Let’s start with an overview of VA C&P exams, as this work takes place behind the curtains inside the rarely explored Veterans Benefits Administration (VBA). C&P exams are a critical part of the VA’s healthcare process for veterans. In most instances, a veteran must file and win a disability compensation benefit claim against VA before receiving free VA medical care. (There are, of course, some exceptions to this VA rule, including for veterans who deployed to a war zone.)
VA’s existing claim process requires a veteran file several complex VA forms, submit detailed medical evidence, and then attend a lengthy C&P medical exam performed by a medical professional where VA seeks to determine first if a veteran’s medical condition exists and then the severity of the veteran’s condition. The C&P exam also generates a medical opinion stating if the condition is, or is not, related to a veteran’s military service. That opinion is given to a non-medical VA claim processor to decide if the veteran will receive VA care and benefits.
For example, if a veteran files a disability benefit claim for a knee condition, then a VA C&P exam will determine if a veteran has a knee condition, and if the knee injury is related to an injury suffered by the veteran while in the military. If the condition is related to an event which occurred during service, such as a parachute jump, then VA will provide the veteran with free medical care and pay the veteran monthly compensation benefits based on the severity of the condition. However, if VA finds the veteran’s injury is related to an automobile collision after military service, then VA will deny the veteran’s claim, and the veteran will not receive free VA care or compensation for the knee condition. In short, C&P exams are a critical component to protect veterans, the VA, and taxpayers.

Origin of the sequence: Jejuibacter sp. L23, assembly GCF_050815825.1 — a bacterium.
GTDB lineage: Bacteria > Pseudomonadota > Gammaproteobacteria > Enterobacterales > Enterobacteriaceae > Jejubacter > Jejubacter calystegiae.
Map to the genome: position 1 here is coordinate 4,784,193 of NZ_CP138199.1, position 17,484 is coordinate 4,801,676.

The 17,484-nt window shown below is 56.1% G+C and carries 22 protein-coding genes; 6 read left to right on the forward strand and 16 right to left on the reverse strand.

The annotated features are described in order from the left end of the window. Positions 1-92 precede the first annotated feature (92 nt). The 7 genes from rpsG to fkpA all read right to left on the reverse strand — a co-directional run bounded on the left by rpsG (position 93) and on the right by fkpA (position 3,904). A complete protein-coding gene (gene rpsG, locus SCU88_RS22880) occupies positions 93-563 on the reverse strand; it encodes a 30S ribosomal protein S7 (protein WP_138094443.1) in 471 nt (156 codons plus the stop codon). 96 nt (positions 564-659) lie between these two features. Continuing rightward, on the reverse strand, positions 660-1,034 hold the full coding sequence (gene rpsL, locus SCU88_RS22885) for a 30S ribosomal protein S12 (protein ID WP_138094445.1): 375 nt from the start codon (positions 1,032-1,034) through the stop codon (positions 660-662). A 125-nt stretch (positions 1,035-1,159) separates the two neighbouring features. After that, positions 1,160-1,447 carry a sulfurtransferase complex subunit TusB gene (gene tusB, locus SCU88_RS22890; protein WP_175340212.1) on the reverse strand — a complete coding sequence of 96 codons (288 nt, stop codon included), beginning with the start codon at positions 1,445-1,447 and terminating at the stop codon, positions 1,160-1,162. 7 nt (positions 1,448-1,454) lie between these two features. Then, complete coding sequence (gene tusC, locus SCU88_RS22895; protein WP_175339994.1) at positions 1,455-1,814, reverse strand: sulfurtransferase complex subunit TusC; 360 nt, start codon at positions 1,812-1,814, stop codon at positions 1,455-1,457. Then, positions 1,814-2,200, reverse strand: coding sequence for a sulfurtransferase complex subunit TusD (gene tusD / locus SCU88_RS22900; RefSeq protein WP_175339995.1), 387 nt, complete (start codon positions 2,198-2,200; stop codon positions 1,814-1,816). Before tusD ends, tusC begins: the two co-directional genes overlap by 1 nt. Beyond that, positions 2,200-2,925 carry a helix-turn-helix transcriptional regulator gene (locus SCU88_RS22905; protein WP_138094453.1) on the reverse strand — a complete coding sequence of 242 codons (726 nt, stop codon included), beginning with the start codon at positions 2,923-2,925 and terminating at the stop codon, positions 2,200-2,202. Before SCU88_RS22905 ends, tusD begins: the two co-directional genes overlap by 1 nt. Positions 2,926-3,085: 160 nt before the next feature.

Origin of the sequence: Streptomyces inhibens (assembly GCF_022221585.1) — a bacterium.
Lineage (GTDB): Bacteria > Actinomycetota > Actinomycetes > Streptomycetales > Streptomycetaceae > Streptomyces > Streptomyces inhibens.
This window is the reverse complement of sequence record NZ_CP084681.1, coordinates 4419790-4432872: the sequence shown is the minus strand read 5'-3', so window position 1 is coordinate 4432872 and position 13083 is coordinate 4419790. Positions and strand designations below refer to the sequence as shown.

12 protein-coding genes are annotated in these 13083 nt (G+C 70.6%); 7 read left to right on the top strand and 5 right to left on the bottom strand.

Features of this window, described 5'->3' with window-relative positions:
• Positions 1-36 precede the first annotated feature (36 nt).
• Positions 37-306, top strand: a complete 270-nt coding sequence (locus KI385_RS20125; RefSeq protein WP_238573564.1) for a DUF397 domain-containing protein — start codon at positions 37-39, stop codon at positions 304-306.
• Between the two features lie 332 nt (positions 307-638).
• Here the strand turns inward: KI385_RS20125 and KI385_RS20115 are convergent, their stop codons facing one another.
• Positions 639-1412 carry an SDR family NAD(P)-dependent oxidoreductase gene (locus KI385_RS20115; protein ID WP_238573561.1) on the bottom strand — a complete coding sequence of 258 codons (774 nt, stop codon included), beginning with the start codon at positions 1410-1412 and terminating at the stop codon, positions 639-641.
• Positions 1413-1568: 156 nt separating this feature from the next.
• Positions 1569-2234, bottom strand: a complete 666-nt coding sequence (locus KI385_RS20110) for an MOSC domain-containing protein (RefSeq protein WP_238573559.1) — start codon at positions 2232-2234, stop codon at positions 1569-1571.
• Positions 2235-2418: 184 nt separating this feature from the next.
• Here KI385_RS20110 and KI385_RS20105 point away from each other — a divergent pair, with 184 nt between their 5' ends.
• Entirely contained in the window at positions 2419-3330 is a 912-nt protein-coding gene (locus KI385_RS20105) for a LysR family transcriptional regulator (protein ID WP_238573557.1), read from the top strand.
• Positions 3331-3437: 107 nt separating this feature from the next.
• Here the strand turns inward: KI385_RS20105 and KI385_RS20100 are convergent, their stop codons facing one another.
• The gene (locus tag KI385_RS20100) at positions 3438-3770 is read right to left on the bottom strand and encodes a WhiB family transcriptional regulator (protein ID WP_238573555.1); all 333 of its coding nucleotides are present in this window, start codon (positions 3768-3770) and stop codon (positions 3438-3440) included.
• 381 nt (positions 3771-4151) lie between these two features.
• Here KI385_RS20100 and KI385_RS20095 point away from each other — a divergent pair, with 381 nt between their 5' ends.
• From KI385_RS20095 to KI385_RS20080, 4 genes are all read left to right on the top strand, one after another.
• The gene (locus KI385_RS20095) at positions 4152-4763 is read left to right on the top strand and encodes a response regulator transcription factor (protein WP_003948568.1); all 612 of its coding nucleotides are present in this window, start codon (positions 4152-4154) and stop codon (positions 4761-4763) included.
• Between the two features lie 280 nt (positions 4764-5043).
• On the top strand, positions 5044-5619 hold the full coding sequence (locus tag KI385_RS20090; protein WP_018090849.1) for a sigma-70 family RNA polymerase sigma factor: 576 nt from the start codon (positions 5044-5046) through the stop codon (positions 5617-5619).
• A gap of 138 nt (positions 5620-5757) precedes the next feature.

VA’s obsolete and tissue-thin argument in favor of privatizing C&P focuses on improving speed and accuracy. In the past few years, VA has faced challenges in providing prompt and complete C&P exams, often due to a lack of funding and training. In simple terms, there weren’t enough VA doctors to perform C&P exams fast enough, so VA sought help from doctors outside of VA.
In 2014, due to VA’s inability to meet sharply rising demand for both VA care and benefits, veterans waited months, or longer, for C&P exams at a VA hospital or clinic. A VA delay in a C&P exam meant a veteran faced long waits in obtaining VA care or receiving benefits to pay the rent or feed a family. This prompted VA to deputize far too many C&P exams to the private sector to handle the surge. VA saw the situation as temporary and deliberately chose to outsource rather than hire more VA employees. Today, the situation has stabilized at VA, largely thanks to new hires, and timeliness has improved. However, VA still wants to avoid hiring government staff, preferring instead to pay private contractors.